Reading the Seattle City Council’s priorities for 2010 leaves one at a loss as to how it’s all to be managed and afforded in a severe recession and a major deficit of at least $40 million and maybe $50 million by mid 2010.
The council’s list of 17 top priorities would seem more sensible if they were described as goals or objectives than a list of things most important to a major city. When the public thinks about priorities they usually see life in more practical terms. The public operates on a limited budget so setting priorities for them usually means evaluating what is the most critical thing that needs attention.
Ordinary citizens would make a list of what’s broken or in danger of total failure. They might decide that fixing the leaking roof ranks high. Scattered pans collecting the drips from the ceiling need fixing. Maybe getting new tires for the car since the old ones are bald? They might decide to buy little Bobbie new shoes because he’s growing fast; and don't forget to get braces for little Gracie. High on the list is to set aside money for a new washing machine because when it does run it sounds like the garbage truck picking up the trash. And 85-year-old Jake next door almost fell because of the broken hand rail on the front steps. We think of real need and taking care of the maintenance of things we already have.
The same list for Seattle might be to choose one or two of the most critical pieces of worn out infrastructure and fix it. Seattle is said to have nearly $1 billion in deferred maintenance, so how about replacing the Magnolia Bridge which is failing or repaving N. 85th St., where the street damage is so severe it’s damaging tires of cars and buses.
If the seawall is really ready to slip into Elliott Bay then maybe we could afford to fix 200 feet of the most critical section this year and a little more each year as money permits. It may not be the best way, but it gets the job done. Maybe the cops need some new patrol cars, since theirs seem to be in a lot of accidents, burned, and shot full of holes. Also technology moves rapidly and their communication equipment won’t last forever. No one will complain if we spring for some more bullet-resistant vests.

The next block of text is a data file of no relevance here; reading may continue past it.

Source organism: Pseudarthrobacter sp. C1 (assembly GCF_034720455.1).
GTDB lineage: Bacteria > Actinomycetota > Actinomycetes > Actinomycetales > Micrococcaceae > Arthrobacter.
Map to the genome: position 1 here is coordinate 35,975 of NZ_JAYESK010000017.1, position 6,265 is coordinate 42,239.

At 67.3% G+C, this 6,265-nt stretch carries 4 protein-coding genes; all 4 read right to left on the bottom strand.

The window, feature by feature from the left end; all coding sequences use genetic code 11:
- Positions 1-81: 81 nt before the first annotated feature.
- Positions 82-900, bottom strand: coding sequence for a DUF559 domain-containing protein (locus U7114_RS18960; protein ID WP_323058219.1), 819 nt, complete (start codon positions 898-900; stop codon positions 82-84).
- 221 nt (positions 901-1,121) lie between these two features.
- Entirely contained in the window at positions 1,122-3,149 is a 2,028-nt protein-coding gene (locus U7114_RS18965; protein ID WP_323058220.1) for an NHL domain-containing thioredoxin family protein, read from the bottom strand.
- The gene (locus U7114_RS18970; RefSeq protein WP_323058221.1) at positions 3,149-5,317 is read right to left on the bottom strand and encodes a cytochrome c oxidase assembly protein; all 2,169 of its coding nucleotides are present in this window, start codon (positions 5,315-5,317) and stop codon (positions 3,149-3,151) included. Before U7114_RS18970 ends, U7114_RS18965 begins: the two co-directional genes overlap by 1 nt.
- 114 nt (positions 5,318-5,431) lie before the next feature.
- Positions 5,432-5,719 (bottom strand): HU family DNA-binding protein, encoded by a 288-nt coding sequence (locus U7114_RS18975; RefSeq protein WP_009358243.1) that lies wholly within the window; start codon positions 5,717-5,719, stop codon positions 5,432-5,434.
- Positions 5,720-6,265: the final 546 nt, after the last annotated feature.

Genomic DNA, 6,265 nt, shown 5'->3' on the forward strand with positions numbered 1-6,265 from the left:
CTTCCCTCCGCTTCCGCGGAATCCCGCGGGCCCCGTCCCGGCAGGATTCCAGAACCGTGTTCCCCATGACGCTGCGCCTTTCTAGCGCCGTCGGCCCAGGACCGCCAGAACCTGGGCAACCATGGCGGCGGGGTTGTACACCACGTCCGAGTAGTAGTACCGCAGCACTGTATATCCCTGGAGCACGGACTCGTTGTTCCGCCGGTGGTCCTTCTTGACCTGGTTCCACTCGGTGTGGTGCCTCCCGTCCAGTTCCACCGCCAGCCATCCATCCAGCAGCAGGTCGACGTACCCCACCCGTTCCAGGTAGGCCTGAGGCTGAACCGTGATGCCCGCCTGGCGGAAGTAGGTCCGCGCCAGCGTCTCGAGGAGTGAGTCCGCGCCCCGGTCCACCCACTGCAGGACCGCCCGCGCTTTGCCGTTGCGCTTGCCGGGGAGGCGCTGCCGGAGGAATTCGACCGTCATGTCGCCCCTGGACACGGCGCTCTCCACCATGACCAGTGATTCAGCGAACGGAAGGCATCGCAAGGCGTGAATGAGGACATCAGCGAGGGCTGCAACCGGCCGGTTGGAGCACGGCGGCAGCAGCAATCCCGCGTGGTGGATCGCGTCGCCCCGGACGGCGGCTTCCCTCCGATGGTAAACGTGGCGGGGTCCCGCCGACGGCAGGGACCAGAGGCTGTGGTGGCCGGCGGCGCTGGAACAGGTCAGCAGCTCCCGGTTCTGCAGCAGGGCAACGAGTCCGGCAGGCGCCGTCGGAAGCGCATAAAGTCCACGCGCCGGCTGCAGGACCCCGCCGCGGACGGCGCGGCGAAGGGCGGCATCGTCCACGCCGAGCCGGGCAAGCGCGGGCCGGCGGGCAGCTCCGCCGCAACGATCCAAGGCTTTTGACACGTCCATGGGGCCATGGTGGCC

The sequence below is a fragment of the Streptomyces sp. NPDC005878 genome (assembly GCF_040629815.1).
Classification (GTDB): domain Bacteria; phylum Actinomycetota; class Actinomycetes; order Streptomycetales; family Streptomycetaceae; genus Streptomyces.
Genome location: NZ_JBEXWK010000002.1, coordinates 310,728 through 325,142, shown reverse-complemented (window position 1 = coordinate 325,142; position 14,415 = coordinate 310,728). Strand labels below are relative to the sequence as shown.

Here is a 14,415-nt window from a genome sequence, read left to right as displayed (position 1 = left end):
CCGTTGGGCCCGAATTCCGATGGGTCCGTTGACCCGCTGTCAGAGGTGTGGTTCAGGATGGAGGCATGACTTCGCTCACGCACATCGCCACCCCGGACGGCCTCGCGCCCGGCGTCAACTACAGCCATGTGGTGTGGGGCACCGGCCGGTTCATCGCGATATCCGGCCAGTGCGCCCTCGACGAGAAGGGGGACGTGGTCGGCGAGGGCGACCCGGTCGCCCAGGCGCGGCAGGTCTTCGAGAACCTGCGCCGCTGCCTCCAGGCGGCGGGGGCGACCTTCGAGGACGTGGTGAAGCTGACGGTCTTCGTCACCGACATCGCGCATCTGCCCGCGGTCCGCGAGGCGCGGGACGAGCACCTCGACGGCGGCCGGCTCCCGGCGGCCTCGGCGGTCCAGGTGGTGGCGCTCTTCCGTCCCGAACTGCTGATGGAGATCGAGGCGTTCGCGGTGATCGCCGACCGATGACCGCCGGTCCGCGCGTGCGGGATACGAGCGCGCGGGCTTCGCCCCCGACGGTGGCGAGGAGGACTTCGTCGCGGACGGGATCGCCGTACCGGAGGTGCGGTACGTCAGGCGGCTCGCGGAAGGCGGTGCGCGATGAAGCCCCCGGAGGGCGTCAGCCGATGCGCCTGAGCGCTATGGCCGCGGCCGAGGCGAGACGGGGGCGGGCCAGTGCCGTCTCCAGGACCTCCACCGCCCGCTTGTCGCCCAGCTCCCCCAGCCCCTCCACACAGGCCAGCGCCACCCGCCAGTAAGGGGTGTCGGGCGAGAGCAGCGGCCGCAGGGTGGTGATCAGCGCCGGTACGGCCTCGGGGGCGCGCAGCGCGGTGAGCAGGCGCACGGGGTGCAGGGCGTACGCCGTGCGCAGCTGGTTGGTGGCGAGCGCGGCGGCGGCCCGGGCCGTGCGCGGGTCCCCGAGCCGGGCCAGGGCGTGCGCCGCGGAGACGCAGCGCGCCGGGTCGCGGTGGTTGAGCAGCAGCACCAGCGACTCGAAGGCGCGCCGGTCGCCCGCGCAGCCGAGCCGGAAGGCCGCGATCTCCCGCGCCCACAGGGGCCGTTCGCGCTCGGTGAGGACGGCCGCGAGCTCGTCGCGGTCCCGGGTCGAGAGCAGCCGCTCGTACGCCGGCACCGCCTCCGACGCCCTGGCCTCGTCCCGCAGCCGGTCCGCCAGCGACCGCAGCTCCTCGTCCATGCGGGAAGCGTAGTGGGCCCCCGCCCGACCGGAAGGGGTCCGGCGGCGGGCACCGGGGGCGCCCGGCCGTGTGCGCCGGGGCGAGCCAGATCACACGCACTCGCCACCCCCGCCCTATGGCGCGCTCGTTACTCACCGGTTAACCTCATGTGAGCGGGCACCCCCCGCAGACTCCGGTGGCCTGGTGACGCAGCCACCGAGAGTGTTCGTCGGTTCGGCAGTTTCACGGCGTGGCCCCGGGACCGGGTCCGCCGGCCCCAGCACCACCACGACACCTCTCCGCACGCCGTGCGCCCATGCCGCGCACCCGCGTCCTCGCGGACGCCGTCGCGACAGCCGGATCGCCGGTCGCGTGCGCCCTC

R.H. Thomson, a visionary civil engineer a century ago, designed and built our water system and sewer system. It’s hard to believe that there are parts of it still in service. To avoid further water main breaks it would seem to make good sense to start replacing some of the oldest pipes. There are places where sewers back up into homes because they are too small to carry sewage from all the new construction. At the rate new development is consuming our urban forest why not set a priority to plant and care for 1,000 trees? Almost everywhere in the city there is a building or street or part of a critical part of our infrastructure that is well past due for replacement.
If we gathered together a bunch of sixth graders and their parents, maybe they could come up with a list of ideas or the kind of priorities they think our city should set.
There are some nice hard working folks on our city council. But when they get elected something strange happens to them. They beginning to think differently than the public. The say they have set priorities, but what they have come up with is more reminiscent of wishful thinking than tangible realities. No doubt they intended to set goals, but decided after making the list to call them priorities. The list they came up with is more reminiscent of a speech a nanny might give to her charges than practical service priorities for the administration of a city.